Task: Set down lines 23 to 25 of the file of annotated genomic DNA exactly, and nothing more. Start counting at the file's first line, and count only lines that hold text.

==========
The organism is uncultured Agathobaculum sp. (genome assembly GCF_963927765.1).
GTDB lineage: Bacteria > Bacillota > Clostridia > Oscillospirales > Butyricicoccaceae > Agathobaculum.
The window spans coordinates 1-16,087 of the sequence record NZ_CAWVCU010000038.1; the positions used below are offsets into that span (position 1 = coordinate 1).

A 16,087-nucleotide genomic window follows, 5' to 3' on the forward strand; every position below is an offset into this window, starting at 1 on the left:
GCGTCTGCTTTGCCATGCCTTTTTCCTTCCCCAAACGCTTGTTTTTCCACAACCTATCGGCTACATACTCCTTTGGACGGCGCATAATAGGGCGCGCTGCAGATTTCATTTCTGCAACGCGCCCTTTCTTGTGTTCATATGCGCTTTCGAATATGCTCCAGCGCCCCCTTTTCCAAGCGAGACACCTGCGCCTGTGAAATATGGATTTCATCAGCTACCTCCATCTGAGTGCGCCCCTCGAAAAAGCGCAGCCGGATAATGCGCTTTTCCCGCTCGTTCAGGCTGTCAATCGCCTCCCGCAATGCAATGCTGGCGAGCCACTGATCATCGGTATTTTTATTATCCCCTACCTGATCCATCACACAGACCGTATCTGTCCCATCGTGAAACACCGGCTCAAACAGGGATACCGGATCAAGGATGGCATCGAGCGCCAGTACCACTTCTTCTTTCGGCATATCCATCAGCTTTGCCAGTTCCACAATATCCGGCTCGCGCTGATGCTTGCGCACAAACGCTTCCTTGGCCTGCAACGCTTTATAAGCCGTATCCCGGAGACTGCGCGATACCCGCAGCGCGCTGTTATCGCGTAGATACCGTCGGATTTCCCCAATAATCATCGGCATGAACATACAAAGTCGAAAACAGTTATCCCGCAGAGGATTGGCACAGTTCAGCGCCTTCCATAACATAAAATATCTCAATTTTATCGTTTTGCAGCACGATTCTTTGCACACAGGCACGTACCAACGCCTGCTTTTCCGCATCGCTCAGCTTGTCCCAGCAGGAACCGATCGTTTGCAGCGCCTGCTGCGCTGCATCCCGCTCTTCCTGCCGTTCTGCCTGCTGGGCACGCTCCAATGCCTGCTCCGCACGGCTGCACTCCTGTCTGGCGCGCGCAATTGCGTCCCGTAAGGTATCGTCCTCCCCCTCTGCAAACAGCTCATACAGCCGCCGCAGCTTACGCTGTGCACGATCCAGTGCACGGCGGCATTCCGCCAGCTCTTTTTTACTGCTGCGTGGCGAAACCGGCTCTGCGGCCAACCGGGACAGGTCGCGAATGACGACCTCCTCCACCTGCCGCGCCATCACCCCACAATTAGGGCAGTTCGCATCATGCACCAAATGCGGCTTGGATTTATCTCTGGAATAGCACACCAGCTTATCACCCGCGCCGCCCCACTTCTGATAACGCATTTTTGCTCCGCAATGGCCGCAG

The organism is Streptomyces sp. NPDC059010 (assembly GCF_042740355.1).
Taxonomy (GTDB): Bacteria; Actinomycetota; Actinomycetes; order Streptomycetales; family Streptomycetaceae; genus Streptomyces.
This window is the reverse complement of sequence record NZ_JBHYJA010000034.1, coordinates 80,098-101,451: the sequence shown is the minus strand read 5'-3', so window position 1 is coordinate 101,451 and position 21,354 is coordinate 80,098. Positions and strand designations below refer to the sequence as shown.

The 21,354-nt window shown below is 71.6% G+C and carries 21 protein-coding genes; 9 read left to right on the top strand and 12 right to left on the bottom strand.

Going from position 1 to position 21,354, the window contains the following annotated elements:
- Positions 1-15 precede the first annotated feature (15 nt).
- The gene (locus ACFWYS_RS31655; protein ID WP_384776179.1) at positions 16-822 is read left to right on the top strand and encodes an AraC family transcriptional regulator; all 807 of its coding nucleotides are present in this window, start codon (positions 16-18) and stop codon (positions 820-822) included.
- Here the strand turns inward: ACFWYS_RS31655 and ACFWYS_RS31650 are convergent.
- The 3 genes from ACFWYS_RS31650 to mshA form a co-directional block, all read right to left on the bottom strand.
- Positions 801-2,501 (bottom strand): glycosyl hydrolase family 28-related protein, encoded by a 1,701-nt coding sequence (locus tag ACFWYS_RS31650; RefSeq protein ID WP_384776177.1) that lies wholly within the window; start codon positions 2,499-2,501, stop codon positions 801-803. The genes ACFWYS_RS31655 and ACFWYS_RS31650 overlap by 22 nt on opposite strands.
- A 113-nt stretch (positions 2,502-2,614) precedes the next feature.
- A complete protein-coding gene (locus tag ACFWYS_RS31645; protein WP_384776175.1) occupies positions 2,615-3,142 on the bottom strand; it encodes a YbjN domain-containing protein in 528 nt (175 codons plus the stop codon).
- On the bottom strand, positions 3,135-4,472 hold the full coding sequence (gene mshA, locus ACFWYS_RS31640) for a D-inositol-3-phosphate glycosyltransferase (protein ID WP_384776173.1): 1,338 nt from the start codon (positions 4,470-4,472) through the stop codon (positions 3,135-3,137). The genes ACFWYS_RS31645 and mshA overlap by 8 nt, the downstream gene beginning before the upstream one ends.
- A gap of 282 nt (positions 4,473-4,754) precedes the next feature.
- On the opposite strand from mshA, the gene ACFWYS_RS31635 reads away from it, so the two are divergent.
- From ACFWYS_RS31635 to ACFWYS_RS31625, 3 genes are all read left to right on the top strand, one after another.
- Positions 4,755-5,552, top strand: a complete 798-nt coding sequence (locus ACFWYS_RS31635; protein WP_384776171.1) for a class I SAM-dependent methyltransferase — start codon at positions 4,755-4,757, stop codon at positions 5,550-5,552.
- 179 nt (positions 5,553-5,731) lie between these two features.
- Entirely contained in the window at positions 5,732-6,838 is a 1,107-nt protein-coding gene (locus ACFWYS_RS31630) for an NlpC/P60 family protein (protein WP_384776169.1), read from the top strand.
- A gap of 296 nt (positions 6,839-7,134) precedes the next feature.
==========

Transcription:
- 179 nt (positions 5,553-5,731) lie between these two features.
- Entirely contained in the window at positions 5,732-6,838 is a 1,107-nt protein-coding gene (locus ACFWYS_RS31630) for an NlpC/P60 family protein (protein WP_384776169.1), read from the top strand.
- A gap of 296 nt (positions 6,839-7,134) precedes the next feature.